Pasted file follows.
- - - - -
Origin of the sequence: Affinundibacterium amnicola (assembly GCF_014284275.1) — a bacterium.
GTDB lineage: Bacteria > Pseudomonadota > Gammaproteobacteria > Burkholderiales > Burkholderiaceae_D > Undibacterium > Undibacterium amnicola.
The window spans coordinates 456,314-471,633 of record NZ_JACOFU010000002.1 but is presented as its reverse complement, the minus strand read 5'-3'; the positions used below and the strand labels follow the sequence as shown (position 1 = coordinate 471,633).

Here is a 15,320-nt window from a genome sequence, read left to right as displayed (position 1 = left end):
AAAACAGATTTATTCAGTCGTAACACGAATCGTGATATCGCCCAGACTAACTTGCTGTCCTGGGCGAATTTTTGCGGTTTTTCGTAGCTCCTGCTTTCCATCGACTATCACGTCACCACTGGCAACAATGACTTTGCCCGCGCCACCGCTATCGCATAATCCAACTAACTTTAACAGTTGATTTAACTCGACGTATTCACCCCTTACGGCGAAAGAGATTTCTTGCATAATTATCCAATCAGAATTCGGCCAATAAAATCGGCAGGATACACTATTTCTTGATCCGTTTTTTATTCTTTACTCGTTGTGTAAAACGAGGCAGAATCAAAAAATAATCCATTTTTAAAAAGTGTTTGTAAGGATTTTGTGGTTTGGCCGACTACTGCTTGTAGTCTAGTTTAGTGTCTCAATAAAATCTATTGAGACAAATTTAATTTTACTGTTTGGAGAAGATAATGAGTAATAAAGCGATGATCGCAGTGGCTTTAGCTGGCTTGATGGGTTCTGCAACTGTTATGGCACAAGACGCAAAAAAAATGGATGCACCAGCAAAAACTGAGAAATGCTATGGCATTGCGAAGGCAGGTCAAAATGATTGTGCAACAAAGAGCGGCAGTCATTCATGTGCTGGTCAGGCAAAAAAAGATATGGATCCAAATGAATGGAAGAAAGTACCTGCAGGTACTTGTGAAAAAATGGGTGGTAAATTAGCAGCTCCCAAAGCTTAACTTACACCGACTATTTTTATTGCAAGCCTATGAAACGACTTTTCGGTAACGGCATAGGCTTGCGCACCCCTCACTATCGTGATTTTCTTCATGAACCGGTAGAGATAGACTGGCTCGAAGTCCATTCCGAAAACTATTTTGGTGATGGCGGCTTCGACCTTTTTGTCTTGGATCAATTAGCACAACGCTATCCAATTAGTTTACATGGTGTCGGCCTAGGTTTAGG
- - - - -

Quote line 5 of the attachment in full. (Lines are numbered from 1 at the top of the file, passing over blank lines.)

AAAACAGATTTATTCAGTCGTAACACGAATCGTGATATCGCCCAGACTAACTTGCTGTCCTGGGCGAATTTTTGCGGTTTTTCGTAGCTCCTGCTTTCCATCGACTATCACGTCACCACTGGCAACAATGACTTTGCCCGCGCCACCGCTATCGCATAATCCAACTAACTTTAACAGTTGATTTAACTCGACGTATTCACCCCTTACGGCGAAAGAGATTTCTTGCATAATTATCCAATCAGAATTCGGCCAATAAAATCGGCAGGATACACTATTTCTTGATCCGTTTTTTATTCTTTACTCGTTGTGTAAAACGAGGCAGAATCAAAAAATAATCCATTTTTAAAAAGTGTTTGTAAGGATTTTGTGGTTTGGCCGACTACTGCTTGTAGTCTAGTTTAGTGTCTCAATAAAATCTATTGAGACAAATTTAATTTTACTGTTTGGAGAAGATAATGAGTAATAAAGCGATGATCGCAGTGGCTTTAGCTGGCTTGATGGGTTCTGCAACTGTTATGGCACAAGACGCAAAAAAAATGGATGCACCAGCAAAAACTGAGAAATGCTATGGCATTGCGAAGGCAGGTCAAAATGATTGTGCAACAAAGAGCGGCAGTCATTCATGTGCTGGTCAGGCAAAAAAAGATATGGATCCAAATGAATGGAAGAAAGTACCTGCAGGTACTTGTGAAAAAATGGGTGGTAAATTAGCAGCTCCCAAAGCTTAACTTACACCGACTATTTTTATTGCAAGCCTATGAAACGACTTTTCGGTAACGGCATAGGCTTGCGCACCCCTCACTATCGTGATTTTCTTCATGAACCGGTAGAGATAGACTGGCTCGAAGTCCATTCCGAAAACTATTTTGGTGATGGCGGCTTCGACCTTTTTGTCTTGGATCAATTAGCACAACGCTATCCAATTAGTTTACATGGTGTCGGCCTAGGTTTAGG